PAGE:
Everything you know
—-I must have loved her, I thought, she must have loved me. You think you know who you were all your life, but you don’t. You can’t hold Paradise Lost in your head, so why should you be able to retain your entire existence to date? You forget things. You forget things. You have to. You make do with cribs. People ask you about other times in your life and you give them vague topic headings: ‘Oh, I was unhappy as a child … My twenties were very wild … We had a bad marriage.’ You have to use those précis, otherwise you would spend your life being a bore, like those people who think ‘How are you?’ is a real question and insist on giving detailed answers. The terrible thing, though, is that in the end you believe the cribs yourself. The past, in all its epic detail, gets lost. Years pass and pass until you simply don’t know any more that you were once a boy who liked his mother enough to draw her a purple picture.—-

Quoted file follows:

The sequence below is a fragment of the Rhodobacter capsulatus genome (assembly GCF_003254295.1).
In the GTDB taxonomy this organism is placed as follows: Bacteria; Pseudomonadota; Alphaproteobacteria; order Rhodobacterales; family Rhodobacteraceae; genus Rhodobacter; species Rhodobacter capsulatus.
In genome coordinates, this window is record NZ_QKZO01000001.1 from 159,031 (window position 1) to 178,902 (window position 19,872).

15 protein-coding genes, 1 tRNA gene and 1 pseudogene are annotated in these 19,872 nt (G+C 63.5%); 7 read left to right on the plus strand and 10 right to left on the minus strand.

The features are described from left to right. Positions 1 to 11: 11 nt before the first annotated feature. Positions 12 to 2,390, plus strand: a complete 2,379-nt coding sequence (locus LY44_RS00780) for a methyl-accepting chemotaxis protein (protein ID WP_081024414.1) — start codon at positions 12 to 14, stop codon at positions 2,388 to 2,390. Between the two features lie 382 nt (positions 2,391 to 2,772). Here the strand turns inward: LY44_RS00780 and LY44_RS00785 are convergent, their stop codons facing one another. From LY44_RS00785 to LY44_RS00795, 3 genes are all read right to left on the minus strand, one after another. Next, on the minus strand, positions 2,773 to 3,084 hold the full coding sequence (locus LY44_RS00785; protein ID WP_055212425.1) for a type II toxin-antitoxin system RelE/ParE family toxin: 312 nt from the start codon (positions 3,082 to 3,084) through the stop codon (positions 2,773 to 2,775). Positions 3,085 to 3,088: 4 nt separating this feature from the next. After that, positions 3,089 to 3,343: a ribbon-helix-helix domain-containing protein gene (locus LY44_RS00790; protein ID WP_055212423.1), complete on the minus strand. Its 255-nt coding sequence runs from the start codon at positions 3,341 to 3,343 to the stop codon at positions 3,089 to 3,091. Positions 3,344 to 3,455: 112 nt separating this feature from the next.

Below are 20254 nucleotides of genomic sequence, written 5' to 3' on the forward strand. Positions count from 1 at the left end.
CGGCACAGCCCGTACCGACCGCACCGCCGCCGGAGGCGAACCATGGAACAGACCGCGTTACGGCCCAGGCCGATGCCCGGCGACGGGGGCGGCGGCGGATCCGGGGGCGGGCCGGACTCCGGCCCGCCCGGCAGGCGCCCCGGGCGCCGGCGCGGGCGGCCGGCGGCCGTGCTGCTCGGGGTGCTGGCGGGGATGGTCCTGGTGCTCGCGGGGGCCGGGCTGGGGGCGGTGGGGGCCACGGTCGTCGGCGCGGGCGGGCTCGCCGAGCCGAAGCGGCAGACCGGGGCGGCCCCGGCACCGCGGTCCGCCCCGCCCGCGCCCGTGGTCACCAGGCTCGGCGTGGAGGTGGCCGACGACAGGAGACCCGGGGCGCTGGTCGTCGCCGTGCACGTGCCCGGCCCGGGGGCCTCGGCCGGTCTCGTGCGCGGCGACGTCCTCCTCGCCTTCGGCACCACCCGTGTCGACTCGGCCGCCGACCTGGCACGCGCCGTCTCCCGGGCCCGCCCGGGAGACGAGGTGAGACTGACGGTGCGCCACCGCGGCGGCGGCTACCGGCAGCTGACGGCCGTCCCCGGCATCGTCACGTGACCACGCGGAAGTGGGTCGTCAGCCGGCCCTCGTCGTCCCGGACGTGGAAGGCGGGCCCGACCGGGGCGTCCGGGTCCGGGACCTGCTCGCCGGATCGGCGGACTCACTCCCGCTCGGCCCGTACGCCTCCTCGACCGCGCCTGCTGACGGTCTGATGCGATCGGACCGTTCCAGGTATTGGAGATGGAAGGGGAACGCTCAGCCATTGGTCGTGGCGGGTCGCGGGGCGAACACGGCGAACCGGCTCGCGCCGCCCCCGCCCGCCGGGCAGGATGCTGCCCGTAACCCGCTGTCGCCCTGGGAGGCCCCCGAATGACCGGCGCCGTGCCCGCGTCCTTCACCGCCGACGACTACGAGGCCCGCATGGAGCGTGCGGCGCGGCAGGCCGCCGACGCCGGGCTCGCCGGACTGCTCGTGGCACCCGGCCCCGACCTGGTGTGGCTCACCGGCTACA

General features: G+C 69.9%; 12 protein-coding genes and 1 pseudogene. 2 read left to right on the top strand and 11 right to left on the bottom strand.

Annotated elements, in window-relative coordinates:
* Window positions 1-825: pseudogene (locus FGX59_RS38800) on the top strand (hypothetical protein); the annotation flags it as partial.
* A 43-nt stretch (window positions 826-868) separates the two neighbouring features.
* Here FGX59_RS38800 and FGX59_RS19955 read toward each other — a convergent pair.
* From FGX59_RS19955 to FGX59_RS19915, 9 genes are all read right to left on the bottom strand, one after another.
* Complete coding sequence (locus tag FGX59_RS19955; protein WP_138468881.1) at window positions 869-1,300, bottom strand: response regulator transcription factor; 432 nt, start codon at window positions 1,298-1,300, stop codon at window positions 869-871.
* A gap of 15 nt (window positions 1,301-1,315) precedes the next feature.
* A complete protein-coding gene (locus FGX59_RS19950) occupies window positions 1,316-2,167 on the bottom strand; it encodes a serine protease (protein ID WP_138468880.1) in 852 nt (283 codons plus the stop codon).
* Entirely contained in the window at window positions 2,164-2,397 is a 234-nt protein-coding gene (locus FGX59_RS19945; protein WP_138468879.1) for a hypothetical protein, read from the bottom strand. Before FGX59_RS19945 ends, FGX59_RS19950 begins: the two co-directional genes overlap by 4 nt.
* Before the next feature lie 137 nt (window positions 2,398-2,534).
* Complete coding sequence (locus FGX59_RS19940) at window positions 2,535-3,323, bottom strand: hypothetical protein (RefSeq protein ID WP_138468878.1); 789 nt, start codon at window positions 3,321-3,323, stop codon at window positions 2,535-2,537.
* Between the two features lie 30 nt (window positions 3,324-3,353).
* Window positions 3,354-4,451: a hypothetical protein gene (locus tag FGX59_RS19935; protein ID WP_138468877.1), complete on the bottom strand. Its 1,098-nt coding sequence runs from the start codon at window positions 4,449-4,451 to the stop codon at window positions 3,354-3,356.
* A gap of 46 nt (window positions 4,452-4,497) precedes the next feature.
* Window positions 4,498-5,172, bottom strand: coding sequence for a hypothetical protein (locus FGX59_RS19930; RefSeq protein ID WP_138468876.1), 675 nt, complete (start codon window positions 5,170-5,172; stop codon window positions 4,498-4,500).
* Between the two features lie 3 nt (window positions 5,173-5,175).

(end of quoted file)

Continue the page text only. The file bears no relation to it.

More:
I adore this book purely because it touches on subjects you so often desire to express yet you lack the exact wording for it, yet it doesn’t cliché the ideas in a girly, obvious way. The matters covered are from the perspective of Wilhelm Muller and his cold, distanced outlook allows for mature, unsentimental writing which could so easily be ruined by the generic, soppy style of many modern writers.